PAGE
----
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Rayon is a manufactured regenerated cellulose fiber. It is made from purified cellulose, primarily from wood pulp, which is chemically converted into a soluble compound. It is then dissolved and forced through a spinneret to produce filaments which are chemically solidified, resulting in synthetic fibers of nearly pure cellulose. Because rayon is manufactured from naturally occurring polymers, it is considered a semi-synthetic fiber. Specific types of rayon include viscose, modal and lyocell, each of which differs in manufacturing process and properties of the finished product.
The fact that nitrocellulose is soluble in organic solvents such as ether and acetone made it possible for Georges Audemars to develop the first "artificial silk" in about 1855, but his method was impractical for commercial use. Commercial production started in 1891, but the result was flammable and more expensive than acetate or cuprammonium rayon. Because of this, production was stopped before World War I. It was briefly known as "mother-in-law silk." Frank Hastings Griffin invented the double-godet, a special stretch-spinning process that changed artificial silk to rayon, rendering it usable in many industrial products such as tire cords and clothing. Nathan Rosenstein invented the spunize process by which he turned rayon from a hard fiber to a fabric. This allowed rayon to become a popular raw material in textiles.
Paul Schützenberger discovered that cellulose could be reacted with acetic anhydride to form cellulose acetate. The triacetate is only soluble in chloroform making the method expensive. The discovery that hydrolyzed cellulose acetate is soluble in more polar solvents, like acetone, made production of cellulose acetate fibers cheap and efficient.
The Swiss chemist Matthias Eduard Schweizer (1818–1860) discovered that tetraaminecopper dihydroxide could dissolve cellulose. Max Fremery and Johann Urban developed a method to produce carbon fibers for use in light bulbs in 1897. Production of cuprammonium rayon for textiles started in 1899 in the Vereinigte Glanzstoff Fabriken AG in Oberbruch. Improvement by the J. P. Bemberg AG in 1904 made the artificial silk a product comparable to real silk.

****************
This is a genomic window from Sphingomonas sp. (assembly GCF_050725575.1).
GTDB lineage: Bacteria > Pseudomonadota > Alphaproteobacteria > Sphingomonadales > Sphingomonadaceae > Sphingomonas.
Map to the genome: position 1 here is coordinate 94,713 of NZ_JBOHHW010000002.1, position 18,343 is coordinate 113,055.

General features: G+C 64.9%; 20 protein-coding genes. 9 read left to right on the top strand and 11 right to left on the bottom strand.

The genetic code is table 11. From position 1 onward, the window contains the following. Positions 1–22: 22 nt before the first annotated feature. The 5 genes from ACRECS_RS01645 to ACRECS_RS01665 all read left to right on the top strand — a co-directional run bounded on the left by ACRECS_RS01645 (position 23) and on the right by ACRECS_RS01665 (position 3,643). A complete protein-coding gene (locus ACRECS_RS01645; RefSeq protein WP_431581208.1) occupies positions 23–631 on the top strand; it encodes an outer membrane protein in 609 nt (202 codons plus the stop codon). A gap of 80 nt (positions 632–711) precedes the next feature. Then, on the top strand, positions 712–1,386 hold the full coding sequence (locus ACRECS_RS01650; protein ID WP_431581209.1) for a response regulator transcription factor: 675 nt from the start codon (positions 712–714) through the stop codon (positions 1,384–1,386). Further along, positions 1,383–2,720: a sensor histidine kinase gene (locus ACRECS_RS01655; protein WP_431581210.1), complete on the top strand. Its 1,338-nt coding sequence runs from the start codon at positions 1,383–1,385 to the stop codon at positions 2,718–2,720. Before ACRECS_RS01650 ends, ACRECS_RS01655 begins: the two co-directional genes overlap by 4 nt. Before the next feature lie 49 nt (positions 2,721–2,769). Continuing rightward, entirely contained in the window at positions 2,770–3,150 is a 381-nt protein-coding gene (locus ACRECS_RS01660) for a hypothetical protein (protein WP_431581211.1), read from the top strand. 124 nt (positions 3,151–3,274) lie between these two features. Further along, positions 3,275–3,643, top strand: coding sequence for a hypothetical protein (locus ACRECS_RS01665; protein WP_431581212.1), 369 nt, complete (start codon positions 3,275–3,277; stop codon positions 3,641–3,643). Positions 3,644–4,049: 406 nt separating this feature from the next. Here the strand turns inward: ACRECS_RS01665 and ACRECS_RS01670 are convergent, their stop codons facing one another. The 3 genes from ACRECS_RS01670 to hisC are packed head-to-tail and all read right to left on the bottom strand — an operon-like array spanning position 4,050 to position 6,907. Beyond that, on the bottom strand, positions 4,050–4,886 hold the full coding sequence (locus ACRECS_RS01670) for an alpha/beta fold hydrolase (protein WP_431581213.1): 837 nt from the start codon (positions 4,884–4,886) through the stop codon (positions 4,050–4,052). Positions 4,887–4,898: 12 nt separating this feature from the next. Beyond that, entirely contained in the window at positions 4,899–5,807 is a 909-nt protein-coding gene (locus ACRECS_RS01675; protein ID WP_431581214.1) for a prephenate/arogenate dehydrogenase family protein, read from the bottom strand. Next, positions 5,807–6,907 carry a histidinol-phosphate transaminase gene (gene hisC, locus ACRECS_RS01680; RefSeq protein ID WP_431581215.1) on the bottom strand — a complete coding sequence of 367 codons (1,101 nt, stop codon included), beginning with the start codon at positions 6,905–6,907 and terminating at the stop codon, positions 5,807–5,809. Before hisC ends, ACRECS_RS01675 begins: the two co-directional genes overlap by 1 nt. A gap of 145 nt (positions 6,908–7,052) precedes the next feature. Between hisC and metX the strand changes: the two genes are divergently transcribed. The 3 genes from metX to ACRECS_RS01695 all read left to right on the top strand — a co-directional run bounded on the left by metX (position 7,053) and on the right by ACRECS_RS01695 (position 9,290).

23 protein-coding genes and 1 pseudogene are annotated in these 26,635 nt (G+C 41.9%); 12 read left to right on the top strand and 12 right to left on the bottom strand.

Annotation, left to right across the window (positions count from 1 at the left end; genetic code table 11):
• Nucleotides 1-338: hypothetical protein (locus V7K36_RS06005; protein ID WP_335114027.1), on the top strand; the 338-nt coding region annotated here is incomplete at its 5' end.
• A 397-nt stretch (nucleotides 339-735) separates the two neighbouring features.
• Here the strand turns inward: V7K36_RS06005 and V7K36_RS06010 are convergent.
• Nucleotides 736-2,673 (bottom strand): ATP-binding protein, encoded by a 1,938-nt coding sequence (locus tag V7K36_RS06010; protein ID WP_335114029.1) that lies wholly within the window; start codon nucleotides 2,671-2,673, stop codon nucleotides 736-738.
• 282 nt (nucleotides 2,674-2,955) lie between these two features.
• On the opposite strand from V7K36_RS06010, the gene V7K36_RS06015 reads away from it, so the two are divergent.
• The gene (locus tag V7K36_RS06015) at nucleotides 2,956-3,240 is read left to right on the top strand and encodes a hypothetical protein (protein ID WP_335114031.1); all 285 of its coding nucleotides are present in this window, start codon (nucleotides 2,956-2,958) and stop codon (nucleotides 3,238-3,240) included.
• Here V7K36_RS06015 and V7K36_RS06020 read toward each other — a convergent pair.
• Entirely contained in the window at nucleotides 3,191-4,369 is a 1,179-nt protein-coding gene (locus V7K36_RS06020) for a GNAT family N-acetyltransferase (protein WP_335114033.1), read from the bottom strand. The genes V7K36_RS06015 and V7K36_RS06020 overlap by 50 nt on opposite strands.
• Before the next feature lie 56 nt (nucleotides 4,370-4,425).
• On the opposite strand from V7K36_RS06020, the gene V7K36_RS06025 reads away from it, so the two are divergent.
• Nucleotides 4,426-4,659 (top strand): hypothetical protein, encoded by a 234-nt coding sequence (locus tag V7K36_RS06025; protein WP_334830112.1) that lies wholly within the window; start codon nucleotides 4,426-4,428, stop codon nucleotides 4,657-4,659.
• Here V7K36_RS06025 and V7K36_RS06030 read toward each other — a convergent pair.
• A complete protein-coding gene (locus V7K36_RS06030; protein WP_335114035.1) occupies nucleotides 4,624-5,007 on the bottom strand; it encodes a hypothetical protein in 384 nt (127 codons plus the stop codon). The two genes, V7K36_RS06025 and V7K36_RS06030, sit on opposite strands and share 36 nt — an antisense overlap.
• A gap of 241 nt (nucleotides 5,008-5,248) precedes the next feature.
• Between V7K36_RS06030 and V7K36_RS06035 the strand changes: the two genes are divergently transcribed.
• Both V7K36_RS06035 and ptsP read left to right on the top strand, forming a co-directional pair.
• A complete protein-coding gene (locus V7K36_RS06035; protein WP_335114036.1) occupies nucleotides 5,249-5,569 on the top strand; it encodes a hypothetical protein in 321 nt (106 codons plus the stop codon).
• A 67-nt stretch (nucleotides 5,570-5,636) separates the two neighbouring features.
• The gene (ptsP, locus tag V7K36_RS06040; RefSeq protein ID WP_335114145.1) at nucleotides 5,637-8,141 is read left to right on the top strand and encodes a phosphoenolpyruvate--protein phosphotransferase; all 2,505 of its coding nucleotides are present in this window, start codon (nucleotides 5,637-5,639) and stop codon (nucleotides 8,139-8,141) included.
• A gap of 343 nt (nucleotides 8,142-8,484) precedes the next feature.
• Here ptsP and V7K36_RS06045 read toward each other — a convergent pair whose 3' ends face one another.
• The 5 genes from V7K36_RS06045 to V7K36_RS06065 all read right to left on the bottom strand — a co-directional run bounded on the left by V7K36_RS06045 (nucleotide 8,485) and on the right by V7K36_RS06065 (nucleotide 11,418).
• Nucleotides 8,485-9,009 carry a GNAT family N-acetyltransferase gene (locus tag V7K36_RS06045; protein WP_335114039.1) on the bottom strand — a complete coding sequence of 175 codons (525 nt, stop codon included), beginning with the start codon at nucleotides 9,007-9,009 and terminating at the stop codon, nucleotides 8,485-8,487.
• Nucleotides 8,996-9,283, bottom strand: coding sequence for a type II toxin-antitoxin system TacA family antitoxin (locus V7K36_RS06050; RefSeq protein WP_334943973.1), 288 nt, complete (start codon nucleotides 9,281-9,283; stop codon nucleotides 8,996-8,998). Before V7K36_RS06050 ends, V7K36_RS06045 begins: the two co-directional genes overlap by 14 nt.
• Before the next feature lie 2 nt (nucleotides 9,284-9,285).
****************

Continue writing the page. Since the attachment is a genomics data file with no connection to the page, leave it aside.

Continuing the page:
Finally, in 1894, English chemist Charles Frederick Cross, and his collaborators Edward John Bevan, and Clayton Beadle patented their artificial silk, which they named "viscose", because the reaction product of carbon disulfide and cellulose in basic conditions gave a highly viscous solution of xanthate. The first commercial viscose rayon was produced by the UK company Courtaulds Fibers in 1905. Avtex Fibers Incorporated began selling their formulation in the United States in 1910. The name "rayon" was adopted in 1924, with "viscose" being used for the viscous organic liquid used to make both rayon and cellophane. In Europe, though, the fabric itself became known as "viscose," which has been ruled an acceptable alternative term for rayon by the U.S. Federal Trade Commission.
The method is able to use wood (cellulose and lignin) as a source of cellulose while the other methods need lignin-free cellulose as starting material. This makes it cheaper and therefore it was used on a larger scale than the other methods. Contamination of the waste water by carbon disulfide, lignin and the xanthates made this process detrimental to the environment. Rayon was only produced as a filament fiber until the 1930s when it was discovered that broken waste rayon could be used in staple fiber.
The physical properties of rayon were unchanged until the development of high-tenacity rayon in the 1940s. Further research and development led to the creation of high-wet-modulus rayon (HWM rayon) in the 1950s. Research in the UK was centred on the government-funded British Rayon Research Association.
Rayon is a versatile fiber and has the same comfort properties as natural fibers. It can imitate the feel and texture of silk, wool, cotton and linen. The fibers are easily dyed in a wide range of colors. Rayon fabrics are soft, smooth, cool, comfortable, and highly absorbent, but they do not insulate body heat, making them ideal for use in hot and humid climates.